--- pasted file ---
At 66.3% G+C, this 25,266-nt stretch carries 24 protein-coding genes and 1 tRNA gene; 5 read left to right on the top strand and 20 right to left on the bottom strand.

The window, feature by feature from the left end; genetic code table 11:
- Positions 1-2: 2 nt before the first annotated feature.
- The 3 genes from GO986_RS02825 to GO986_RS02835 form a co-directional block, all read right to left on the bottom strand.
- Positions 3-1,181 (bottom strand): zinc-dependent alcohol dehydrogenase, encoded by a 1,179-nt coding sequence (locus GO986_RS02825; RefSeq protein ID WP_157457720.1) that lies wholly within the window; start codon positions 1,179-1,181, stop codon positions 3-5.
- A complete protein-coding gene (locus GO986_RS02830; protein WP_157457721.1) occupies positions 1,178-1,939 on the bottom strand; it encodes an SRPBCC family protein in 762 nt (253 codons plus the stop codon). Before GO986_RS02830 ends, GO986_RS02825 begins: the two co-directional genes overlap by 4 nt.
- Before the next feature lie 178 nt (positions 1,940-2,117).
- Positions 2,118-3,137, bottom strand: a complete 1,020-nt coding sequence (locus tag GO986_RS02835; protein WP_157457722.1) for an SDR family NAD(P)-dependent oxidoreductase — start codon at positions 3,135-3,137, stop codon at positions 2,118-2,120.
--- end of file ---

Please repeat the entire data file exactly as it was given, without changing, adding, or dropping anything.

At 66.3% G+C, this 25,266-nt stretch carries 24 protein-coding genes and 1 tRNA gene; 5 read left to right on the top strand and 20 right to left on the bottom strand.

The window, feature by feature from the left end; genetic code table 11:
- Positions 1-2: 2 nt before the first annotated feature.
- The 3 genes from GO986_RS02825 to GO986_RS02835 form a co-directional block, all read right to left on the bottom strand.
- Positions 3-1,181 (bottom strand): zinc-dependent alcohol dehydrogenase, encoded by a 1,179-nt coding sequence (locus GO986_RS02825; RefSeq protein ID WP_157457720.1) that lies wholly within the window; start codon positions 1,179-1,181, stop codon positions 3-5.
- A complete protein-coding gene (locus GO986_RS02830; protein WP_157457721.1) occupies positions 1,178-1,939 on the bottom strand; it encodes an SRPBCC family protein in 762 nt (253 codons plus the stop codon). Before GO986_RS02830 ends, GO986_RS02825 begins: the two co-directional genes overlap by 4 nt.
- Before the next feature lie 178 nt (positions 1,940-2,117).
- Positions 2,118-3,137, bottom strand: a complete 1,020-nt coding sequence (locus tag GO986_RS02835; protein WP_157457722.1) for an SDR family NAD(P)-dependent oxidoreductase — start codon at positions 3,135-3,137, stop codon at positions 2,118-2,120.